To the Editor:
Re: “Cornell Closes Minority Educational Office, Promises to Create Replacement,” News, March 7
Monday’s article was misleading regarding several aspects of the new initiative to enhance and improve Cornell’s programs for underrepresented students. The Office of Minority Educational Affairs is not “closing,” nor being “dissolved.” Rather, sometime this summer, the office will be renamed as the Office of Academic Diversity Initiatives, and its mission will be honed to focus on academic support and success for a diverse undergraduate student body, increasing collaboration with college advising offices and establishing a partnership with the Office of Undergraduate Research. Two components of OMEA, the Minority Finance Commission and funding for minority-serving student organizations, will be moved to the Dean of Students Office. Other components of OMEA, including the New York State Opportunity Programs Office (HEOP and EOP), the Collegiate Science and Technology Entry Program, the Cornell Professional Opportunities Program and student worker co-funding, will remain in the renamed Office of Academic Diversity Initiatives. A national search is underway for an Assistant Vice Provost for Academic Diversity Initiatives to lead this office (replacing the vacant OMEA Executive Director position). Currently the staff of OMEA are split between two locations, Barnes Hall and Comstock Hall. Plans are underway to bring all the staff of OADI together in one location, to increase their effectiveness and accessibility for students.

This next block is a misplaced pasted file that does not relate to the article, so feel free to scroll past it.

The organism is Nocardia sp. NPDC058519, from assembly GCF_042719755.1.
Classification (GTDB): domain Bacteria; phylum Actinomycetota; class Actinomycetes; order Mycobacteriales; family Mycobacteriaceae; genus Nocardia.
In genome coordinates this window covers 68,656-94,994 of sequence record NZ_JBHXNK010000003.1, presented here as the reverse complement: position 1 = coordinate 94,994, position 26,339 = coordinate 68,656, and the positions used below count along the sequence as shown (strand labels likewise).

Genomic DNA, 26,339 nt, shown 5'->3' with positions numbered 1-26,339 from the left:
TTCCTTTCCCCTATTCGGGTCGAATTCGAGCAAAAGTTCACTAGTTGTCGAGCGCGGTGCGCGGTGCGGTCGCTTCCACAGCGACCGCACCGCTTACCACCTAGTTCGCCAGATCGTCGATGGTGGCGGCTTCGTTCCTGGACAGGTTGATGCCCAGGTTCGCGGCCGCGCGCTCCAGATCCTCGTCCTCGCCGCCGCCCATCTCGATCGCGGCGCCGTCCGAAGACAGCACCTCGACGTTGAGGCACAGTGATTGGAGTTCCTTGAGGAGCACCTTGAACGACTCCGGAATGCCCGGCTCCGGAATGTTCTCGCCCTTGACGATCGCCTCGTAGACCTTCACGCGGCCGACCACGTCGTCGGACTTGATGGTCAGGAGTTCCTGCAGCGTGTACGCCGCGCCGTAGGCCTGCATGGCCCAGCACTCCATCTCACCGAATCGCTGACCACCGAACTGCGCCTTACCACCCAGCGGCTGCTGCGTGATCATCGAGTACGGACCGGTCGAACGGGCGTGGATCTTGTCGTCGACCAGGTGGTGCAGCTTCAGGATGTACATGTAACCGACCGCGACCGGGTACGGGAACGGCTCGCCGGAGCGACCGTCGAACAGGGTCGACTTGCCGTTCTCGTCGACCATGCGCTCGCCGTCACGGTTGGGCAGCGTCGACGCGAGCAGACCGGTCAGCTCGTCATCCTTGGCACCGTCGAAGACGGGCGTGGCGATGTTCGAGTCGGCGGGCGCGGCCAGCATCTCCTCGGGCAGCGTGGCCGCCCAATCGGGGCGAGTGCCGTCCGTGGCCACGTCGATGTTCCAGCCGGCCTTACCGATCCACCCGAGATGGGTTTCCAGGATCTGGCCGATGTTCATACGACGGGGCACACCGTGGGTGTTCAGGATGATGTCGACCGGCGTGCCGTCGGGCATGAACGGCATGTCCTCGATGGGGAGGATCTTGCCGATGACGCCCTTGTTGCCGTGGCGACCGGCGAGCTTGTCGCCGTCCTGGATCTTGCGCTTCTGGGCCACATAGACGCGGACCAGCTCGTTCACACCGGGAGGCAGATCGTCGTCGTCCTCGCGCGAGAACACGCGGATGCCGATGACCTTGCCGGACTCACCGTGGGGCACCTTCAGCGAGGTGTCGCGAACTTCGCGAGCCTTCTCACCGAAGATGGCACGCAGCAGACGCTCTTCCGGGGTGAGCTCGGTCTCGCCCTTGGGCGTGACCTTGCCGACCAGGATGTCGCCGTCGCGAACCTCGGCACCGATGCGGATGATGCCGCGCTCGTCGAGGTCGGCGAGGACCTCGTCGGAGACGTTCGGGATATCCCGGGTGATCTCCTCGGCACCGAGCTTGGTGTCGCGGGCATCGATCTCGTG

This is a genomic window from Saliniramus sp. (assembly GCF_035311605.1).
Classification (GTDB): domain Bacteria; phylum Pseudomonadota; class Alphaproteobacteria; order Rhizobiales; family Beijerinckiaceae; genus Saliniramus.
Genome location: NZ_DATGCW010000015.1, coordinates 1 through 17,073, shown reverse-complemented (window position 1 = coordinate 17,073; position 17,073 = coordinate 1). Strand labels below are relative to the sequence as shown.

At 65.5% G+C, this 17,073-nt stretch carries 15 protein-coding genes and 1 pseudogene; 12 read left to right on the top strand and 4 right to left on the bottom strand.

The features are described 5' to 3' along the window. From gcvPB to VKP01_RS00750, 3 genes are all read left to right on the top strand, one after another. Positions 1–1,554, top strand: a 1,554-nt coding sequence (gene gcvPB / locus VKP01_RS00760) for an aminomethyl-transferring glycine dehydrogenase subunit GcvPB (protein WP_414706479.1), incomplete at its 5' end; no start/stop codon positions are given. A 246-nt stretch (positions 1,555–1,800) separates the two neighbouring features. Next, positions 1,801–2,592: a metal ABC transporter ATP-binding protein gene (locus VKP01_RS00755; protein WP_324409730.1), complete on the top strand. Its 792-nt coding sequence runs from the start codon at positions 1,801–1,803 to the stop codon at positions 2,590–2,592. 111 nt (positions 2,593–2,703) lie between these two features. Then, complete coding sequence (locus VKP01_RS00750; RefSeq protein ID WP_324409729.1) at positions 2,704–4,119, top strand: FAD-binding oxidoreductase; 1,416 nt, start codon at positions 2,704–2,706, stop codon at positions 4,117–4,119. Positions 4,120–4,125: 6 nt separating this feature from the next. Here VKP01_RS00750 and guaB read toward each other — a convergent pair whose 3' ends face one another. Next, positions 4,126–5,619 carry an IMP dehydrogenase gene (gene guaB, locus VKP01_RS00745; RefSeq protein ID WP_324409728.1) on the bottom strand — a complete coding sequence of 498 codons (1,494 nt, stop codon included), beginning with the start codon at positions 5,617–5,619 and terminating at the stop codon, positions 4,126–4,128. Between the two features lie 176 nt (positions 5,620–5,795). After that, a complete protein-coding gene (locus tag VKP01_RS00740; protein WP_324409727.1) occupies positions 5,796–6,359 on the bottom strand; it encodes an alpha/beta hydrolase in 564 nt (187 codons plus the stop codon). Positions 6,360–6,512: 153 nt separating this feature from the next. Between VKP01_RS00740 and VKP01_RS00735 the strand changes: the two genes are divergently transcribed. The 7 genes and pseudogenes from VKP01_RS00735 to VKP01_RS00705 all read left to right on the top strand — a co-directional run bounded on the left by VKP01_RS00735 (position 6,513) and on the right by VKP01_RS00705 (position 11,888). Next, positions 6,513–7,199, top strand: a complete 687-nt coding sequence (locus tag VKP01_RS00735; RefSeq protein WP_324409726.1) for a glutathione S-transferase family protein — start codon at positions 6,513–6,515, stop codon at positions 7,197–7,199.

In addition, a national search is underway for an Associate Dean for Inclusion and Professional Development in the Graduate School, located in Caldwell Hall, to work with students from groups historically underrepresented in graduate education, emphasizing development of skills to enable graduate and professional students to be successful in their academic pursuits at Cornell and in seeking appropriate careers. An internal search is underway for an Associate Dean of Students for Intercultural Programs who will play a leadership role in fostering communication and collaboration among various student life organizations — including those that will be housed at 626 Thurston Avenue — the Asian & Asian American Center, the African Latino Asian Native American student programming board, the Lesbian, Gay, Bisexual, Transgender Resource Center and Cornell Alumni-Student Mentoring Program.
We anticipate all three of these new positions will work collaboratively to guide vision, programs and resources toward achieving university goals for an academically successful and diverse student body. We anticipate each of these positions will be successfully filled before the start of fall semester.
Barbara A. Knuth, Vice Provost and Dean of the Graduate School